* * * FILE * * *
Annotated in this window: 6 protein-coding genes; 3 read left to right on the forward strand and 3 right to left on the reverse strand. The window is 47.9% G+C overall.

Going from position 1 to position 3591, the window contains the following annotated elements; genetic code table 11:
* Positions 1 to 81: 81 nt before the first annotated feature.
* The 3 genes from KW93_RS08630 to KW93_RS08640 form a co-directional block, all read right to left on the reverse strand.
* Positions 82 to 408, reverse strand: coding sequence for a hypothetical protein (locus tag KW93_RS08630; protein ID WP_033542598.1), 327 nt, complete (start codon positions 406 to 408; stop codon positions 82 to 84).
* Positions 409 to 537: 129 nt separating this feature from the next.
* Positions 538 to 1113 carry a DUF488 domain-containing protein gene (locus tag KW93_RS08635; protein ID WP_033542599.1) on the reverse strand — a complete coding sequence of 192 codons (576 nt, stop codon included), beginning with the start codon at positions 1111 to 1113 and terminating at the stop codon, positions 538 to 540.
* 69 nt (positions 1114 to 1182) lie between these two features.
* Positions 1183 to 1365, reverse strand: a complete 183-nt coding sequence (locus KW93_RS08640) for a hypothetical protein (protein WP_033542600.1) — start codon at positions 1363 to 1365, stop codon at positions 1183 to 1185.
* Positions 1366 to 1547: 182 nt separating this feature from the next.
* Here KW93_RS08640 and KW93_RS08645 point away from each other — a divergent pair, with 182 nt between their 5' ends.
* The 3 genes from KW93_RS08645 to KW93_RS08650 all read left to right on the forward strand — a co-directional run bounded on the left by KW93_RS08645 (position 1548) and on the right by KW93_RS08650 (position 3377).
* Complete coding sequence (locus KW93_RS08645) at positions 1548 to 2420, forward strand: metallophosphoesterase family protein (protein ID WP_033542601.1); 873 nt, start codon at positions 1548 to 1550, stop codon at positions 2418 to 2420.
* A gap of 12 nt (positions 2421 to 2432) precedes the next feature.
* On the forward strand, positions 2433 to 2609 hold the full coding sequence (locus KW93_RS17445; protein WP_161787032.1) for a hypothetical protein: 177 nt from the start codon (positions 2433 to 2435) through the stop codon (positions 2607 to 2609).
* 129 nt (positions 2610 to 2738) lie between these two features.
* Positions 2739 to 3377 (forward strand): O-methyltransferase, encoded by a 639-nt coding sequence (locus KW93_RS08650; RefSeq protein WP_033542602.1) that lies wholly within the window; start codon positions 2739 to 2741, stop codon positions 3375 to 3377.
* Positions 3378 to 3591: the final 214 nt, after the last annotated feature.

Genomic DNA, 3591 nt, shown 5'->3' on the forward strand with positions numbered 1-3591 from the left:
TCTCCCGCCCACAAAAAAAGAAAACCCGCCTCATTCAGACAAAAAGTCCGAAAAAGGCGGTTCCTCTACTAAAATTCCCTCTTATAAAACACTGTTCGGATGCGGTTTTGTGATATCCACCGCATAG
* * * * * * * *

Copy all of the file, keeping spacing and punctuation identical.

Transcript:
Annotated in this window: 6 protein-coding genes; 3 read left to right on the forward strand and 3 right to left on the reverse strand. The window is 47.9% G+C overall.

Going from position 1 to position 3591, the window contains the following annotated elements; genetic code table 11:
* Positions 1 to 81: 81 nt before the first annotated feature.
* The 3 genes from KW93_RS08630 to KW93_RS08640 form a co-directional block, all read right to left on the reverse strand.
* Positions 82 to 408, reverse strand: coding sequence for a hypothetical protein (locus tag KW93_RS08630; protein ID WP_033542598.1), 327 nt, complete (start codon positions 406 to 408; stop codon positions 82 to 84).
* Positions 409 to 537: 129 nt separating this feature from the next.
* Positions 538 to 1113 carry a DUF488 domain-containing protein gene (locus tag KW93_RS08635; protein ID WP_033542599.1) on the reverse strand — a complete coding sequence of 192 codons (576 nt, stop codon included), beginning with the start codon at positions 1111 to 1113 and terminating at the stop codon, positions 538 to 540.
* 69 nt (positions 1114 to 1182) lie between these two features.
* Positions 1183 to 1365, reverse strand: a complete 183-nt coding sequence (locus KW93_RS08640) for a hypothetical protein (protein WP_033542600.1) — start codon at positions 1363 to 1365, stop codon at positions 1183 to 1185.
* Positions 1366 to 1547: 182 nt separating this feature from the next.
* Here KW93_RS08640 and KW93_RS08645 point away from each other — a divergent pair, with 182 nt between their 5' ends.
* The 3 genes from KW93_RS08645 to KW93_RS08650 all read left to right on the forward strand — a co-directional run bounded on the left by KW93_RS08645 (position 1548) and on the right by KW93_RS08650 (position 3377).
* Complete coding sequence (locus KW93_RS08645) at positions 1548 to 2420, forward strand: metallophosphoesterase family protein (protein ID WP_033542601.1); 873 nt, start codon at positions 1548 to 1550, stop codon at positions 2418 to 2420.
* A gap of 12 nt (positions 2421 to 2432) precedes the next feature.
* On the forward strand, positions 2433 to 2609 hold the full coding sequence (locus KW93_RS17445; protein WP_161787032.1) for a hypothetical protein: 177 nt from the start codon (positions 2433 to 2435) through the stop codon (positions 2607 to 2609).
* 129 nt (positions 2610 to 2738) lie between these two features.
* Positions 2739 to 3377 (forward strand): O-methyltransferase, encoded by a 639-nt coding sequence (locus KW93_RS08650; RefSeq protein WP_033542602.1) that lies wholly within the window; start codon positions 2739 to 2741, stop codon positions 3375 to 3377.
* Positions 3378 to 3591: the final 214 nt, after the last annotated feature.

Genomic DNA, 3591 nt, shown 5'->3' on the forward strand with positions numbered 1-3591 from the left:
TCTCCCGCCCACAAAAAAAGAAAACCCGCCTCATTCAGACAAAAAGTCCGAAAAAGGCGGTTCCTCTACTAAAATTCCCTCTTATAAAACACTGTTCGGATGCGGTTTTGTGATATCCACCGCATAG